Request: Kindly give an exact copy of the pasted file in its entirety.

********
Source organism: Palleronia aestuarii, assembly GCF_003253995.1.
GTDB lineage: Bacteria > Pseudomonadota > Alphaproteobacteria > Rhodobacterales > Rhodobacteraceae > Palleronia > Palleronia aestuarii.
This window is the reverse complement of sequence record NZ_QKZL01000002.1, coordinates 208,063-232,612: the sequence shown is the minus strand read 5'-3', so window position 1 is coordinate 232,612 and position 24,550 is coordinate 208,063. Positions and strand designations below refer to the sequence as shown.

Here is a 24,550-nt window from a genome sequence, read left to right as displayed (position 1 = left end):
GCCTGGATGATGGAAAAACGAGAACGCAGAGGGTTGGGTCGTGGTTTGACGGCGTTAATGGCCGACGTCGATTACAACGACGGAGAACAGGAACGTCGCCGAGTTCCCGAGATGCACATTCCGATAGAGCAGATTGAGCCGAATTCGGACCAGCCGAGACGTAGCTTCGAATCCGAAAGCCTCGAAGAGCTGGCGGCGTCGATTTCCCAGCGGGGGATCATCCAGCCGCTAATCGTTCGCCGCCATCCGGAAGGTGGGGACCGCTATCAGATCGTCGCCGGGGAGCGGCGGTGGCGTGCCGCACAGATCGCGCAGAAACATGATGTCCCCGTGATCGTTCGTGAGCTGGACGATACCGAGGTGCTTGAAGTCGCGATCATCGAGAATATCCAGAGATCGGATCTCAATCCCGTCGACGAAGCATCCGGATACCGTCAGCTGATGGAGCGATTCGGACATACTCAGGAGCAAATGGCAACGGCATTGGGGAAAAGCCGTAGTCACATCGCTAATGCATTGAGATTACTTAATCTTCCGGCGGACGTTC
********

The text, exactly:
Source organism: Palleronia aestuarii, assembly GCF_003253995.1.
GTDB lineage: Bacteria > Pseudomonadota > Alphaproteobacteria > Rhodobacterales > Rhodobacteraceae > Palleronia > Palleronia aestuarii.
This window is the reverse complement of sequence record NZ_QKZL01000002.1, coordinates 208,063-232,612: the sequence shown is the minus strand read 5'-3', so window position 1 is coordinate 232,612 and position 24,550 is coordinate 208,063. Positions and strand designations below refer to the sequence as shown.

Here is a 24,550-nt window from a genome sequence, read left to right as displayed (position 1 = left end):
GCCTGGATGATGGAAAAACGAGAACGCAGAGGGTTGGGTCGTGGTTTGACGGCGTTAATGGCCGACGTCGATTACAACGACGGAGAACAGGAACGTCGCCGAGTTCCCGAGATGCACATTCCGATAGAGCAGATTGAGCCGAATTCGGACCAGCCGAGACGTAGCTTCGAATCCGAAAGCCTCGAAGAGCTGGCGGCGTCGATTTCCCAGCGGGGGATCATCCAGCCGCTAATCGTTCGCCGCCATCCGGAAGGTGGGGACCGCTATCAGATCGTCGCCGGGGAGCGGCGGTGGCGTGCCGCACAGATCGCGCAGAAACATGATGTCCCCGTGATCGTTCGTGAGCTGGACGATACCGAGGTGCTTGAAGTCGCGATCATCGAGAATATCCAGAGATCGGATCTCAATCCCGTCGACGAAGCATCCGGATACCGTCAGCTGATGGAGCGATTCGGACATACTCAGGAGCAAATGGCAACGGCATTGGGGAAAAGCCGTAGTCACATCGCTAATGCATTGAGATTACTTAATCTTCCGGCGGACGTTC